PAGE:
BOOKS

Library will host discussion by 'Skyway' author Jan. 11

Plus: A listing of area literary events and book releases


Published: Sunday, December 22, 2013 at 6:01 a.m.
Last Modified: Thursday, December 19, 2013 at 7:25 p.m.

Journalist and Florida native Bill DeYoung discusses and signs his book “Skyway: The True Story of Tampa's Signature Bridge and the Man Who Brought it Down” (University Press of Florida, $24.95), 1 p.m. Jan. 11 at the Tower Road Branch and 3 p.m. Jan. 12 at Headquarters Library.

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Bill DeYoung is the author of “Skyway: The True Story of Tampa's Signature Bridge and the Man Who Brought it Down,” a portrait of the rise and fall of a Florida landmark.

Charlie Ribbens

Facts

If you go

What: Book signing and discussion by Bill DeYoung, author of “Skyway: The True Story of Tampa's Signature Bridge and the Man Who Brought it Down”
When: 1 p.m. Jan. 11, Tower Road Branch, 3020 SW 75th St. (Tower Road); and 3 p.m. Jan. 12, Headquarters Library, 401 E. University Ave.
Cost: Free

“Skyway” provides a portrait of the rise and fall of a Florida landmark. DeYoung weaves personal interviews and extensive research together to reconstruct how Florida's mightiest bridge was built and then destroyed.

Through first-person accounts of witnesses and survivors, DeYoung pieces together the harrowing moments of that morning's collision in 1980. The book details the bridge collapsing 150 feet into the bay sending seven cars and a Greyhound bus over the broken edge and into the churning water below killing 35 people. He also offers a history of the ill-fated bridge, from its construction in 1954, through the addition of a second parallel span in 1971, to its eventual replacement.

DeYoung is a native of St. Petersburg. Nationally recognized for his music journalism, he was a writer and editor at various Florida newspapers, including The Gainesville Sun, for three decades. He lives in Savannah.

The two events are free and open to the public. Sponsored by the Friends of the Library.

LITERARY EVENTS

■ “Following Your Creative Heart in the New Year”: Melissa Lee, artist, author, chef, blogger, agent and now publisher, speaks at the Writers Alliance of Gainesville, 2:30 p.m. Jan. 12, Millhopper Public Library, 3145 NW 43rd St.

Lee, a resident of St. Simon's Island, Ga., writes the popular blog, The Permanent Tourist, which she said is making money from paid advertising.

The meeting is free and open to anyone interested in the written word. For details, see www.thepermanenttourist.com of www.writersalliance.org.

■ “Making Realistic Goals for Your Writing and Sticking to Them”: Mary Ann de Stefano, editor, writing coach and owner of Mad about Words, speaks at the Writers Alliance of Gainesville, 2:30 p.m. Feb. 9, Millhopper Public Library, 3145 NW 43rd St.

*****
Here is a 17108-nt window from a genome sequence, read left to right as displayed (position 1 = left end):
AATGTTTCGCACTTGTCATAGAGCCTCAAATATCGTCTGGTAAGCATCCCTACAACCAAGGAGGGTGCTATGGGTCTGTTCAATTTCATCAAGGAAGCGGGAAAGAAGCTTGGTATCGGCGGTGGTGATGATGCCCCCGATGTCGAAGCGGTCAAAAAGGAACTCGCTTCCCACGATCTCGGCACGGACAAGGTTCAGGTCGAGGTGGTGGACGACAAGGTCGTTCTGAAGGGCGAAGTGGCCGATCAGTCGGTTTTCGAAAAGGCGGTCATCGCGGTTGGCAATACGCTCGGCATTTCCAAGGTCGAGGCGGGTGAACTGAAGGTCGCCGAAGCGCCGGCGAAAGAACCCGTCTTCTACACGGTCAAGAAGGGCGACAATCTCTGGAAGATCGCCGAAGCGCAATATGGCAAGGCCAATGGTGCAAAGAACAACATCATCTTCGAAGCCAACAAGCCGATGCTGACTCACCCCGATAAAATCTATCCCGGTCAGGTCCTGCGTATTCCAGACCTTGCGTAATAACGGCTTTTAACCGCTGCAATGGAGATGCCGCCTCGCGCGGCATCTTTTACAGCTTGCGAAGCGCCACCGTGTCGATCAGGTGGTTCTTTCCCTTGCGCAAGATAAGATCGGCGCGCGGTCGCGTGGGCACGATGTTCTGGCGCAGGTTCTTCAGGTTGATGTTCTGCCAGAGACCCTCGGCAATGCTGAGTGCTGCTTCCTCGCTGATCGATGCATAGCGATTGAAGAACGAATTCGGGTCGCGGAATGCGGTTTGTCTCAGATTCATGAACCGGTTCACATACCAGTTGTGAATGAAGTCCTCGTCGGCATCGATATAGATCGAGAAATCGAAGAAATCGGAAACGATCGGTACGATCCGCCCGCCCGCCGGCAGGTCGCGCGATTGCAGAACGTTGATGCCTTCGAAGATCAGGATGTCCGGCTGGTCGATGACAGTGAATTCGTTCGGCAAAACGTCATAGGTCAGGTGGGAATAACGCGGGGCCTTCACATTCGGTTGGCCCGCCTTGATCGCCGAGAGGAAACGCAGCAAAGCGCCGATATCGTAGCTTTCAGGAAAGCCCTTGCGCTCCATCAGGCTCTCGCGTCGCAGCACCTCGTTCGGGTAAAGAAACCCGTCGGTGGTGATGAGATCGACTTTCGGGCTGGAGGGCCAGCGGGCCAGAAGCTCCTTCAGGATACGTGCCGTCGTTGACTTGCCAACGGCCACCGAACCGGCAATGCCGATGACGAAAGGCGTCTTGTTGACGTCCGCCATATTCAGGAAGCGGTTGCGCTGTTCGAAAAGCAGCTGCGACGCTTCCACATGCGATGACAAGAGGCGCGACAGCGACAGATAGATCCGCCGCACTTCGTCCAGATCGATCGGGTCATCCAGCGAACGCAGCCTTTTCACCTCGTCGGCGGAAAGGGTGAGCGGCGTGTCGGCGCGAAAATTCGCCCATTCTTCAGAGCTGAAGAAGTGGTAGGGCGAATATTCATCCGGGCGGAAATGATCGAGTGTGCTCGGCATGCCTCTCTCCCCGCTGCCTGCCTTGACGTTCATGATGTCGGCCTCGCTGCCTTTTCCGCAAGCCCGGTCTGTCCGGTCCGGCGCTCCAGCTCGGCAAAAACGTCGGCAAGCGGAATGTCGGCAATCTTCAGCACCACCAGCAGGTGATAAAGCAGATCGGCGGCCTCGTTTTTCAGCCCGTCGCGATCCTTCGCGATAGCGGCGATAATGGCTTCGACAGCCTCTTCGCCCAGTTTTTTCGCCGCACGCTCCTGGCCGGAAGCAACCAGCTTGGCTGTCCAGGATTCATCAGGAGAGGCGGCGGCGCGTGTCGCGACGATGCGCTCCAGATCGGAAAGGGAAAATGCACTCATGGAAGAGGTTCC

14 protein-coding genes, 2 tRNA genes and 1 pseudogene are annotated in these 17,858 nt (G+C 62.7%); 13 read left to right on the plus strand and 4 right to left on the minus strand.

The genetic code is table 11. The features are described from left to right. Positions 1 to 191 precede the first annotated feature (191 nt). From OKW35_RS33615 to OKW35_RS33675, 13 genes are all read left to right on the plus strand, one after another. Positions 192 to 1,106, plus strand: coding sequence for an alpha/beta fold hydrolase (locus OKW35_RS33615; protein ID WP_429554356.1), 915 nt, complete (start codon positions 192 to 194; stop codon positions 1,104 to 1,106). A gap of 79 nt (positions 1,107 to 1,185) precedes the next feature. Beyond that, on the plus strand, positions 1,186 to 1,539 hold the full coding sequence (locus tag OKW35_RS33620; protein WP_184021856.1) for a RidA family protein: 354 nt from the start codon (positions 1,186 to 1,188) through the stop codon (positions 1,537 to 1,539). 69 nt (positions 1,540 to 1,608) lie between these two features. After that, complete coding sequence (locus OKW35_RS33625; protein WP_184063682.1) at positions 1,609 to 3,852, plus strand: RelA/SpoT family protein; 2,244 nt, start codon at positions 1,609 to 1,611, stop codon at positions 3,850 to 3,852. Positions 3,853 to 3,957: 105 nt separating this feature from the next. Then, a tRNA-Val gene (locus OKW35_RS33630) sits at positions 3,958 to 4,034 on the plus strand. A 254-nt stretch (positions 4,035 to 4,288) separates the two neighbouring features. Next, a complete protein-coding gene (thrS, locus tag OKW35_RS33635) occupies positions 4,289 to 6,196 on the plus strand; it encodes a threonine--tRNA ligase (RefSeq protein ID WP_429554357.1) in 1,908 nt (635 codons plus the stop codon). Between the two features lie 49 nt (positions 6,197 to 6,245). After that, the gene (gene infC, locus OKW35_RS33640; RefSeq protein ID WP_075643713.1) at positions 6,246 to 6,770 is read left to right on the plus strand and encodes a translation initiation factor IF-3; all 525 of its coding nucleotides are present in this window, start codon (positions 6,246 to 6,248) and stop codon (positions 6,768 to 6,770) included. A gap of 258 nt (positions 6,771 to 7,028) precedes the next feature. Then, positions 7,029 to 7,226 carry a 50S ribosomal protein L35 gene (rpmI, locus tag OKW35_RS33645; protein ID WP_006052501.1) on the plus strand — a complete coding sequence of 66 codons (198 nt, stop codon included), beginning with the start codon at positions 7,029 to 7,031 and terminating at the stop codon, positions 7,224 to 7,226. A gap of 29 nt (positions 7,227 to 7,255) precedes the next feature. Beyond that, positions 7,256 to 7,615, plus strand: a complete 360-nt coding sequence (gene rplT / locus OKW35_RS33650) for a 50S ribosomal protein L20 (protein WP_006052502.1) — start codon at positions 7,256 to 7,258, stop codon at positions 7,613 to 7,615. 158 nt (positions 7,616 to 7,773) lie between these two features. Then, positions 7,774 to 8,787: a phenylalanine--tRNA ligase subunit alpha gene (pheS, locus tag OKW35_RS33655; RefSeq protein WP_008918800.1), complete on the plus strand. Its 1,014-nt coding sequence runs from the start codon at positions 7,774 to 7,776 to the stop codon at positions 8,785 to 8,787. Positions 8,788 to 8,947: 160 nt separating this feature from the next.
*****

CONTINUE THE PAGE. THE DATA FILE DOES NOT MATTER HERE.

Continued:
De Stefano develops writing workshops and edits the Florida Writer's Association magazine and newsletter. She has more than 11 years experience in publishing with Harcourt Brace/Academic Press and 20 years as an independent writing consultant.

WAG meetings are free and open to anyone interested in the written word. For details, see madaboutwords.com or www.writersalliance.org.

NEW RELEASES

■ “Dear Oprah: How I Beat Cancer and Learned to Love Daytime TV”: Gainesville freelance writer and editor, Wendy Thornton, has published “Dear Oprah: How I Beat Cancer and Learned to Love Daytime TV” (Createspace), her personal story on surviving cancer.

Thornton's battle with an unusual form of cancer is told with humor and pathos and explores how to survive, how to recover, and how caregivers and friends can support their loved ones. Thornton was diagnosed with cancer just as her career was accelerating, her son was finishing college and her daughter was planning a wedding. Homebound for the first time in her life, she learned to appreciate daytime TV talk shows and learned how to slow down and enjoy life.

Thornton's work has been published in several literary journals and books. Most recently, she won second prize in New York's Literal Latte essay contest, and her essay on the rock group Sister Hazel was published in New Plains Review: A Journal of Social Commentary. She has been nominated for a Pushcart Prize and has been Editor's Pick on Salon.com multiple times. She is a founding member and former president of the Writers Alliance of Gainesville.

The book, available in e-book or paperback, can be purchased at Amazon, Barnes and Noble and other sites.

■ “Wrestling God”: Gainesville author Arthur Crummer combines a 1950s Huckleberry Finn with Holden Caulfield in a seemingly carefree hero in his new book, “Wrestling God.” Paul, whose head injury at age 12 compels the boy to obsessively write in his journal, revealing his struggles with truth, sin, lies, church teachings and the unsettling behavior of his preacher-father whom Paul wishes dead — just days before it comes true.